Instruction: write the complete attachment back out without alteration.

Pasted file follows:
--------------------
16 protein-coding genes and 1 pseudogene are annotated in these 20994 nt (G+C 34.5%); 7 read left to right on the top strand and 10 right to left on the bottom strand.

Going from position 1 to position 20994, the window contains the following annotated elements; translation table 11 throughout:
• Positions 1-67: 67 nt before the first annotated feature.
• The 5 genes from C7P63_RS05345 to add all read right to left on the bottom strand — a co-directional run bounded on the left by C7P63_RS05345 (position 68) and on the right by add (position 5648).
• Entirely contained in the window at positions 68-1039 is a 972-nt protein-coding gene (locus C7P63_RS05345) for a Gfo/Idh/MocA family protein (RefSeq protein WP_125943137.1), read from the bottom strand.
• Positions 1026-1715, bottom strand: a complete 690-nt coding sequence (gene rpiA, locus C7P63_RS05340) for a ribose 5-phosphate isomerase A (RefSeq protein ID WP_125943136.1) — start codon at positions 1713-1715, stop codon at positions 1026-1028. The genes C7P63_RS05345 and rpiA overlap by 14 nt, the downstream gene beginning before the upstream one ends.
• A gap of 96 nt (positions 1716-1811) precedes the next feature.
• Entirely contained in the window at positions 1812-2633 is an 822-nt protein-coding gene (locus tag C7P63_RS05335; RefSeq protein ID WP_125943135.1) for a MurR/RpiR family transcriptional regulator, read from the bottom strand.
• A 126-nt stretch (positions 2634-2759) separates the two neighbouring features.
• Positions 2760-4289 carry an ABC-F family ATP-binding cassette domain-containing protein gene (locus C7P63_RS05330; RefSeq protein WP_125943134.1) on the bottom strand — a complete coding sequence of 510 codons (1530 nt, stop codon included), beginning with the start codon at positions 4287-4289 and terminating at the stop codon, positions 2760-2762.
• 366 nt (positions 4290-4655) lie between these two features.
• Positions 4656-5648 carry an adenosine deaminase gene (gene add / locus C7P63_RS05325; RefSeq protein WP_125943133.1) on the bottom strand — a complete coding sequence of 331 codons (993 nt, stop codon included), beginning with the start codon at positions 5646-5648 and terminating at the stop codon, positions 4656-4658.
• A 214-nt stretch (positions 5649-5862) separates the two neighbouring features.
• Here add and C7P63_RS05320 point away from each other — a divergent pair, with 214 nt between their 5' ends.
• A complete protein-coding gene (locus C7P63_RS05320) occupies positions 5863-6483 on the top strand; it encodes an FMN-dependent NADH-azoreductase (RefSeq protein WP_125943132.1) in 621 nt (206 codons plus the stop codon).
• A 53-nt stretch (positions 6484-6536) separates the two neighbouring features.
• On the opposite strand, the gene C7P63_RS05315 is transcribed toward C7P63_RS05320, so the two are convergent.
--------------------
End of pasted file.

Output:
16 protein-coding genes and 1 pseudogene are annotated in these 20994 nt (G+C 34.5%); 7 read left to right on the top strand and 10 right to left on the bottom strand.

Going from position 1 to position 20994, the window contains the following annotated elements; translation table 11 throughout:
• Positions 1-67: 67 nt before the first annotated feature.
• The 5 genes from C7P63_RS05345 to add all read right to left on the bottom strand — a co-directional run bounded on the left by C7P63_RS05345 (position 68) and on the right by add (position 5648).
• Entirely contained in the window at positions 68-1039 is a 972-nt protein-coding gene (locus C7P63_RS05345) for a Gfo/Idh/MocA family protein (RefSeq protein WP_125943137.1), read from the bottom strand.
• Positions 1026-1715, bottom strand: a complete 690-nt coding sequence (gene rpiA, locus C7P63_RS05340) for a ribose 5-phosphate isomerase A (RefSeq protein ID WP_125943136.1) — start codon at positions 1713-1715, stop codon at positions 1026-1028. The genes C7P63_RS05345 and rpiA overlap by 14 nt, the downstream gene beginning before the upstream one ends.
• A gap of 96 nt (positions 1716-1811) precedes the next feature.
• Entirely contained in the window at positions 1812-2633 is an 822-nt protein-coding gene (locus tag C7P63_RS05335; RefSeq protein ID WP_125943135.1) for a MurR/RpiR family transcriptional regulator, read from the bottom strand.
• A 126-nt stretch (positions 2634-2759) separates the two neighbouring features.
• Positions 2760-4289 carry an ABC-F family ATP-binding cassette domain-containing protein gene (locus C7P63_RS05330; RefSeq protein WP_125943134.1) on the bottom strand — a complete coding sequence of 510 codons (1530 nt, stop codon included), beginning with the start codon at positions 4287-4289 and terminating at the stop codon, positions 2760-2762.
• 366 nt (positions 4290-4655) lie between these two features.
• Positions 4656-5648 carry an adenosine deaminase gene (gene add / locus C7P63_RS05325; RefSeq protein WP_125943133.1) on the bottom strand — a complete coding sequence of 331 codons (993 nt, stop codon included), beginning with the start codon at positions 5646-5648 and terminating at the stop codon, positions 4656-4658.
• A 214-nt stretch (positions 5649-5862) separates the two neighbouring features.
• Here add and C7P63_RS05320 point away from each other — a divergent pair, with 214 nt between their 5' ends.
• A complete protein-coding gene (locus C7P63_RS05320) occupies positions 5863-6483 on the top strand; it encodes an FMN-dependent NADH-azoreductase (RefSeq protein WP_125943132.1) in 621 nt (206 codons plus the stop codon).
• A 53-nt stretch (positions 6484-6536) separates the two neighbouring features.
• On the opposite strand, the gene C7P63_RS05315 is transcribed toward C7P63_RS05320, so the two are convergent.